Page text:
9. An appellant whose representative withdraws, either at the hearing or at any other stage, is not automatically entitled to an adjournment.
10. An appellant should sometimes be asked if he would prefer an adjournment, but each case turns on its own circumstances.
11. It would be an error not to give a party the opportunity to make final submissions.
12. The decision should have explicitly recorded that the appellant was given the chance to ask for an adjournment, and the chance to make final submissions. It was those omissions from the record in the decision which led to the grant of permission. Now that it is clear from the appellant's recollections and from the respondent's record that those opportunities were given, ground 1 has no force.
13. Mr Dalziel valiantly made the best of what was left of ground 1, but to no avail. He sought to show that the appellant lost the chance to make a better case, but that was abstract. He has had new representatives for some time, but has not specified anything which might have been argued to the FtT. It does not appear that he had any better a case to make, if there had been an adjournment.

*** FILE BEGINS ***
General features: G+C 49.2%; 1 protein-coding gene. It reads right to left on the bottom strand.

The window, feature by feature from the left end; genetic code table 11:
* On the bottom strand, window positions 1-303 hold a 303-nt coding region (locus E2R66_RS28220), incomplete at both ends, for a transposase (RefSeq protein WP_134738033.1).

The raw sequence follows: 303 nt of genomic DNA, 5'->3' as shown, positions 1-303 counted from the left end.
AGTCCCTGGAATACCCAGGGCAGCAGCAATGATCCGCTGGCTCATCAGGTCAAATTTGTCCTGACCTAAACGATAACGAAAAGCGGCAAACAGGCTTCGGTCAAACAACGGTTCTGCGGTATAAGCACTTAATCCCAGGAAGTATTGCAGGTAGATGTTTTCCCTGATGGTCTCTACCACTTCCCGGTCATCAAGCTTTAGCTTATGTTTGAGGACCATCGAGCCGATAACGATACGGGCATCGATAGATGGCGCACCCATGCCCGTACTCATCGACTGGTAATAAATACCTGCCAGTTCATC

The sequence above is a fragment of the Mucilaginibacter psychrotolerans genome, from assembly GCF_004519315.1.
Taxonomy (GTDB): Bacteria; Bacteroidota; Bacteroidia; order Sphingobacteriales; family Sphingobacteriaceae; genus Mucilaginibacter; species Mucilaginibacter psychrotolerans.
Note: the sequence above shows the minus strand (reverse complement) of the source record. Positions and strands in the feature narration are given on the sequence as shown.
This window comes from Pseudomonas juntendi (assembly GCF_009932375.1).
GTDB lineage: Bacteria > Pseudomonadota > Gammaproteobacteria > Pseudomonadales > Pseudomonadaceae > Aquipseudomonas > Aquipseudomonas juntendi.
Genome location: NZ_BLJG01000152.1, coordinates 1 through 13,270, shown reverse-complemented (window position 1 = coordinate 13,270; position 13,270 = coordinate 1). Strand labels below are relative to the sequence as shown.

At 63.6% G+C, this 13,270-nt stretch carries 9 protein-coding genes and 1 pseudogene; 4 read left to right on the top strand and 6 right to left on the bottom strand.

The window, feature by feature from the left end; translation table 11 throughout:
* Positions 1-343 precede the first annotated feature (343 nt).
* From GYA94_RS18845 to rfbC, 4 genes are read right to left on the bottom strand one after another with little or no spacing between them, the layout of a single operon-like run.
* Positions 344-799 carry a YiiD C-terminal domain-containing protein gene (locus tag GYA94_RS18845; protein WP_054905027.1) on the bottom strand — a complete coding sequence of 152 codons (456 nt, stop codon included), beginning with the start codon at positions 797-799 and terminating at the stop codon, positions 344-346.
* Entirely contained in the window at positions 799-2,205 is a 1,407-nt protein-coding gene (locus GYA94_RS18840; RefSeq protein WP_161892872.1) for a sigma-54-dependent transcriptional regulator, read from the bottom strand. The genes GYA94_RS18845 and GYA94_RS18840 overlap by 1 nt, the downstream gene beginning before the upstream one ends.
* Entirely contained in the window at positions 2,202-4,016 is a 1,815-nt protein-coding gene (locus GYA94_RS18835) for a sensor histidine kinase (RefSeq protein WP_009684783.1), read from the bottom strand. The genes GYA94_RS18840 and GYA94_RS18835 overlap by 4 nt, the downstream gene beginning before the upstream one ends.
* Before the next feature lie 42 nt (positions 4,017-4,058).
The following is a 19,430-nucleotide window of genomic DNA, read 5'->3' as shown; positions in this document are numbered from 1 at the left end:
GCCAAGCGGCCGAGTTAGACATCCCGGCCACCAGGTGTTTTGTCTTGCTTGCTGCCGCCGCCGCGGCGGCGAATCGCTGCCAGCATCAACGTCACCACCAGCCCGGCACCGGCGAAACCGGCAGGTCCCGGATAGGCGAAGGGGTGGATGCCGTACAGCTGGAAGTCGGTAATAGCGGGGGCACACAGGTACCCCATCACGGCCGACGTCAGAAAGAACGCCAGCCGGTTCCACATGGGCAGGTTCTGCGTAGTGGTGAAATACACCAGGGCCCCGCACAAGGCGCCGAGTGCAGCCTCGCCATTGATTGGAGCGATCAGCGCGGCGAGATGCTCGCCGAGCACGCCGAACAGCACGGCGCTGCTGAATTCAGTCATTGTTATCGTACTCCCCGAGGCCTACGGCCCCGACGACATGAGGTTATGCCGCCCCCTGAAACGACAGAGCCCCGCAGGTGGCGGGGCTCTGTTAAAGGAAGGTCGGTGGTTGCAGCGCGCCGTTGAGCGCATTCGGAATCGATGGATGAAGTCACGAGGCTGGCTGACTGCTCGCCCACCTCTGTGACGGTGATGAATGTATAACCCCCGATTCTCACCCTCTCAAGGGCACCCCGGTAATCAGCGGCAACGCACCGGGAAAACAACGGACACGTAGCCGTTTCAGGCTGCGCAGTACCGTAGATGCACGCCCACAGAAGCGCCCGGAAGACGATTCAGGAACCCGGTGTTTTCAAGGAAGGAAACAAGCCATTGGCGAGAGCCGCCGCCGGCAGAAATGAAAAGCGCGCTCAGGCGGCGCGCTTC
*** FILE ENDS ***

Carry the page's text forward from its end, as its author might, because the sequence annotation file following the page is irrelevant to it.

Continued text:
14. Ground 2 is only an assertion that the judge gave too much weight to not telling the truth about his claim in Germany. Ground 3 is only an assertion that the judge gave too much weight to failure to claim, or to persist in claims, elsewhere. Those were matters for the judge, within reason; and his weighing of them plainly was within reason.
15. The decision of the First-tier Tribunal shall stand.
16. The FtT made an anonymity direction. Parties did not address that matter in the UT. Anonymity is maintained.
12 November 2020
UT Judge Macleman
NOTIFICATION OF APPEAL RIGHTS
1. A person seeking permission to appeal against this decision must make a written application to the Upper Tribunal. Any such application must be received by the Upper Tribunal within the appropriate period after this decision was sent to the person making the application. The appropriate period varies, as follows, according to the location of the individual and the way in which the Upper Tribunal's decision was sent:
2. Where the person who appealed to the First-tier Tribunal is in the United Kingdom at the time that the application for permission to appeal is made, and is not in detention under the Immigration Acts, the appropriate period is 12 working days (10 working days, if the notice of decision is sent electronically).
3. Where the person making the application is in detention under the Immigration Acts, the appropriate period is 7 working days (5 working days, if the notice of decision is sent electronically).
4. Where the person who appealed to the First-tier Tribunal is outside the United Kingdom at the time that the application for permission to appeal is made, the appropriate period is 38 days (10 working days, if the notice of decision is sent electronically).
5. A "working day" means any day except a Saturday or a Sunday, Christmas Day, Good Friday or a bank holiday.
6. The date when the decision is "sent' is that appearing on the covering letter or covering email.